In 1903, however, the pro-Austrian king of Serbia, Alexander, was assassinated by radical elements and his place taken by Peter I, a member of the hostile, anti-Austrian Karageorgevic Dynasty. Under Peter I, Serbia veered away from the cooperative policy of his predecessor and actively promoted anti-Austrian propaganda directed at arousing the Slavic sensibilities of the inhabitants of Bosnia and Herzegovina. In this new departure, the Serbs were encouraged by the pan-Slavic movement in Russia. Austria felt threatened by this propaganda effort, fearing the loss not only of the occupied territories but also of other Slavic lands within the empire, such as Croatia and Slovenia, which the Serbs hoped to incorporate into a greater Serbia or Yugoslavia.

Alois Lexa von Aehrenthal, who had been appointed foreign minister of Austria-Hungary in 1906, believed that annexation of Bosnia and Herzegovina by the Dual Monarchy would frustrate Serbian machinations. In Russia, Aleksandr Petrovich Izvolsky, the newly appointed minister of foreign affairs, sought to recoup Russian international standing following Russia’s defeat by Japan in 1905 through a dramatic stroke in the European theater. Acting secretly, with the knowledge of Czar Nicholas II but not that of the ministers of the government, he informed Aehrenthal that Russia would be willing to support the annexation of Bosnia and Herzegovina by Austria-Hungary if in return the Dual Monarchy would sanction the opening of the Dardanelles to Russian warships. The straits had been closed to foreign warships since the Straits Convention of 1841. Aehrenthal reacted favorably to Izvolsky’s proposition, and the two statesmen awaited the right moment to seal their bargain.

That moment came in the summer of 1908 with the outbreak of the Young Turk movement, Young Turks;coup which sought to modernize the corrupt and ineffective government of the Ottoman Empire. While the Turks were preoccupied with civil war, Aehrenthal and Izvolsky met in Buchlau in Moravia (now part of the Czech Republic) on September 15 and orally reiterated their earlier agreement to support Austria-Hungary’s annexation of Bosnia and Herzegovina and the opening of the Dardanelles to Russian warships. Unfortunately, they drew up no written account of their decisions, nor did they set a date for the annexation. The result was that within three weeks a serious misunderstanding and a grave international crisis arose.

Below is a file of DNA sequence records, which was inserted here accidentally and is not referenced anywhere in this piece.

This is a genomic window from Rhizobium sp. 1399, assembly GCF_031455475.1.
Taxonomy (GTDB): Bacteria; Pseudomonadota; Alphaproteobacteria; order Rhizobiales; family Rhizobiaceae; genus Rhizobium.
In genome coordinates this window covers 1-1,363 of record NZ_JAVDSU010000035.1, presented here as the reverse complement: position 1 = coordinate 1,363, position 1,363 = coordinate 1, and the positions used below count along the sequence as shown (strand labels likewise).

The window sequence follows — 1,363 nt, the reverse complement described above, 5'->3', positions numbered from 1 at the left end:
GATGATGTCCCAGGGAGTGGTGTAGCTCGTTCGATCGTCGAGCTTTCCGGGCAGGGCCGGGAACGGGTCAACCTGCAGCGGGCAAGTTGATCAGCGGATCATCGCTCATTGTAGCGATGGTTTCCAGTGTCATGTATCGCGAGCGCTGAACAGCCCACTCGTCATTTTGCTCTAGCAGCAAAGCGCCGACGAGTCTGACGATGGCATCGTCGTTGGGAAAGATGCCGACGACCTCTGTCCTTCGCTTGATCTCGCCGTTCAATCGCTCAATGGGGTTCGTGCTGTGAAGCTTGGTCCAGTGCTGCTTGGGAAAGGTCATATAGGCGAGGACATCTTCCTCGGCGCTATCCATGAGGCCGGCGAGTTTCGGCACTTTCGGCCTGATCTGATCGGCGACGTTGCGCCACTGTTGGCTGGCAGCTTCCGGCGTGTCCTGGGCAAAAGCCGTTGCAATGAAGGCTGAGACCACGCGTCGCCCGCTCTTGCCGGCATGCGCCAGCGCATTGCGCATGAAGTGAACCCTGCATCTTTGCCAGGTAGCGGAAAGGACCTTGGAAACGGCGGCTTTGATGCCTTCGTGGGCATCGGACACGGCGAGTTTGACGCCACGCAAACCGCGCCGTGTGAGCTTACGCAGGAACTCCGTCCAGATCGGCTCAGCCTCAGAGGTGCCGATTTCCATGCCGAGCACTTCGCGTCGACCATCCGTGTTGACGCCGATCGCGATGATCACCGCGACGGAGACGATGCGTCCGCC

Izvolsky left the conference with the impression that nothing would be done immediately (or so he later claimed). He set out to visit the European capitals in order to obtain the consent of the other Great Powers to the change in the status quo affecting the Dardanelles. Meanwhile, Aehrenthal was preparing for the annexation. He informed Bulgaria that the time was ripe for it to proclaim its independence from the Ottoman Empire, which it did on October 5. Two days later, Aehrenthal announced to Europe that Austria-Hungary had annexed Bosnia and Herzegovina.

Significance

The storm of protest aroused by the annexation brought Austria to the brink of war with the other European nations. Serbia and Montenegro (then still an independent principality but closely allied with Serbia) were outraged over the move, viewing it as a deliberate effort to frustrate their dream of establishing a great South Slav state, a Yugoslavia. The Young Turks resented Austria’s violation of Ottoman sovereignty.

In Russia, where pan-Slav sentiment was strong, Austria’s annexation of Bosnia and Herzegovina and Izvolsky’s role in helping to make it possible were vociferously condemned. Pyotr Arkadyevich Stolypin, Stolypin, Pyotr Arkadyevich the Russian premier, ordered Izvolsky to oppose the annexation. He did so by denying any involvement and by calling on Great Britain and France to aid the Turks, but neither would do so. They were opposed in principle to the annexation as a violation of international agreements reached at the Congress of Berlin in 1878, but they recognized the fact that Austria had been in control of Bosnia and Herzegovina for some thirty years, so that consequently the status quo in the western Balkans would not really be changed much by the formal incorporation of these districts into the Dual Monarchy. Sir Edward Grey, Grey, Sir Edward the British foreign secretary, did reject Izvolsky’s plea for the opening of the Dardanelles to Russian warships.